The singers voice and style reminds me of an EP that I covered a few years ago by Andrew Lindsay & the Coathooks, particularly the track “The Boat Outside.” There is just something about the way that the singers’ delivery that sounds similar, or at least familiar.
And below is the claymation video for Eyelids’ track “Seagulls into Submission.” The subdued, throwback track instantly reminds me of “Twice Removed” era Sloan, or Yuck’s debut dialed way back. Either way it’s got the sort of neo-mid 90’s sound that combines elements of shoegaze’s hushed vocals, with the some chord changes and solos that sound something like Guided By Voices in a way. I know I’m throwing a lot of references around, but the track is basically a great combination of a few different sounds, and it comes out sounding perfect.
The Woolen Men and Eyelids have just put out a split 7″ with Off Records, which is where “Life In Hell” comes from. “Seagulls Into Submission” comes from Eyelids’ own 7″ of the same name, which can also be picked up through Off Records. Maybe you didn’t have a chance to get out this weekend for Record Store Day? Here’s your chance to make up for it and help support Portland’s Off Records at the same time.
It’s not too often that a release catches me off guard. Usually by about halfway through the first track I know exactly what to expect, for better or for worse. Not so much with this latest tape from Portland’s The Binary Marketing Show. As the first track unfolded I was expecting an albums worth of slowly unfolding synth ambiance and atmospherics, but every expectation set up by one song was dashed as the next entered.
I’m not saying that every single track is a hard left-turn into unexpected territory, but the soundworld in which they are operating lends itself to so many different approaches, and infers much more than any one track could ever hope to capture. Sure the opening track is pretty atmospheric, but as “Picnic On Makemake” begins we can hear some guitar peeking out through the synths, and most jolting of all when compared to the first track, “I Could Live Without a Hand,” is the intense bass rumble and dual vocals. The thick low end that enters, and the way that it combines with the vocal is very reminiscent of Baths’ “Cerulean” album. Definitely a good album to be reminded of.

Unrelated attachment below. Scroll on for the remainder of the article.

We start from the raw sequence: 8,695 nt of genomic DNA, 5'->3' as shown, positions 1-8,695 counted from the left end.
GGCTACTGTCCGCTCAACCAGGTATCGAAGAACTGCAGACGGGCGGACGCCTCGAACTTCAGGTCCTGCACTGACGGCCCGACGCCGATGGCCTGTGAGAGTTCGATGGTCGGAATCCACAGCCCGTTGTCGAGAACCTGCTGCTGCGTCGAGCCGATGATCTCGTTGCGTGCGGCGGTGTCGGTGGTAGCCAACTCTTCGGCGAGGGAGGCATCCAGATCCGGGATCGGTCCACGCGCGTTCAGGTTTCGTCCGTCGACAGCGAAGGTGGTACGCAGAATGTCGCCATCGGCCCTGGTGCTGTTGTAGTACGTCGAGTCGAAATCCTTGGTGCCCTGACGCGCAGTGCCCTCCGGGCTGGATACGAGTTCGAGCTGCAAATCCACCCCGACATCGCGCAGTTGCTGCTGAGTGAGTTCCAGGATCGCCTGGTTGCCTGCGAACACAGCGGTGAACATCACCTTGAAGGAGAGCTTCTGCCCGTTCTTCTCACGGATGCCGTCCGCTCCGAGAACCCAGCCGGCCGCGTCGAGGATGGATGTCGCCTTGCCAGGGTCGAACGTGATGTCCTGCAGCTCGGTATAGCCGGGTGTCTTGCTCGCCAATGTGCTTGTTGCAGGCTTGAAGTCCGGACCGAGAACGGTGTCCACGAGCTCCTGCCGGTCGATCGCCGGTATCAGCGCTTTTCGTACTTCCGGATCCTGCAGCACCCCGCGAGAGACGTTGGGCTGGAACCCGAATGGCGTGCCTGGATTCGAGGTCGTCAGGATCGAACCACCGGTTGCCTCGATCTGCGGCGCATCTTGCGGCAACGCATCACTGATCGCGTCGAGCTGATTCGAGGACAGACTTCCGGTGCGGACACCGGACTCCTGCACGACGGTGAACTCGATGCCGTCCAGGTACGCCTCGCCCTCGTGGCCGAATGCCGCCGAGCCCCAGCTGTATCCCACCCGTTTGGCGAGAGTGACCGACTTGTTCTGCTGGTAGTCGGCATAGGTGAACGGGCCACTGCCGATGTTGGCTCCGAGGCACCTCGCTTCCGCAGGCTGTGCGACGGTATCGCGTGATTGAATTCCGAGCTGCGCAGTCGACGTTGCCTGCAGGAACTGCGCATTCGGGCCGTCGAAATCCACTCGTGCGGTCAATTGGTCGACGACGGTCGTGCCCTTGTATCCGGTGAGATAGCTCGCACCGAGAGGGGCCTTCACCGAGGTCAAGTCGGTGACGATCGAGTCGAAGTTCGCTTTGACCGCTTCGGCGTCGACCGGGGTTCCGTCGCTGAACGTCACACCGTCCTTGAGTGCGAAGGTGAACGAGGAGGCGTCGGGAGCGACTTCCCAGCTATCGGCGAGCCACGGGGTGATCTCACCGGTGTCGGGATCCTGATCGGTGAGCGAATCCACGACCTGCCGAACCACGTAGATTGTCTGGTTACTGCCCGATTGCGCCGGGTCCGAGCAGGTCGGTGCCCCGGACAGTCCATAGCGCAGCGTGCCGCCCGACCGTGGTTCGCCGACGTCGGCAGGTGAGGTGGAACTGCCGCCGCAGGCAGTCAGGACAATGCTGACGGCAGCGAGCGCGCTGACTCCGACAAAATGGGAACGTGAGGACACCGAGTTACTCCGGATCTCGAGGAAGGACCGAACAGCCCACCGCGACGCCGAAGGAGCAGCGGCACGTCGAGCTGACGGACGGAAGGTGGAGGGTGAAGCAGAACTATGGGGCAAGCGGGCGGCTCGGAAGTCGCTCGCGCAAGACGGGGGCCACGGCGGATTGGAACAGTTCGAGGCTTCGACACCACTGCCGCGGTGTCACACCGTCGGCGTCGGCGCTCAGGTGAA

Midway through the album “Lost After Nightfall” takes us into yet another direction with something that starts out sounding like Boards of Canada though eventually that fades to the background as a warped undercurrent takes over. “Weather Balloon” immediately pulls in a different direction with buzzing synths, a bit of rhythmic crunch and a more standard song structure. “Out of the Void” brings things toward Starfucker territory, with a guitar more or less front and center at the outset, though it eventually fades back into the texture.
This is probably one of the most interesting tapes that I’ve heard in a long time. Every track is brimming with different ideas, unexpected twists, sometimes some catchy hooks, and a lot of experimentation. What more could one ask for?
Find them around the internet at the links below. They also have a show coming up on May 1st if you are near Portland, check their site for details. And check out some of their other releases as well.
Some brand-new, not yet released, stuff coming your way today from Field Hymns records. I’ve written about some of their releasesbefore and I’m always impressed with what I hear. In case you aren’t aware, Field Hymns is a small label based out of Portland, Oregon, and they release a fairly steady stream of electronic and experimental tapes. Today I’ve got two new ones to share with you.
First up is Akron, Ohio’s Black Unicorn with their album “Traced Landscapes.” Trance inducing, retro synthed out 8-bit landscapes come in and out of focus. One minute pulsing delicately, while buzzing melodies cut through the atmospherics the next. Tracks are focused squarely upon one idea, and that singularity holds time in place for just a little while before it’s gone, only to be replaced by the next hypnotic transcendence.
Listening to a track like “Seafowl in Silhouette” one can’t help but focus their thoughts inward. Think of Boards of Canada slowed down 100x. The waves of sound don’t so much crash over you as they do envelop you. Black Unicorn is able to create the kind of sonic space that, in some pretty amazing ways, completely shifts our temporal perceptions.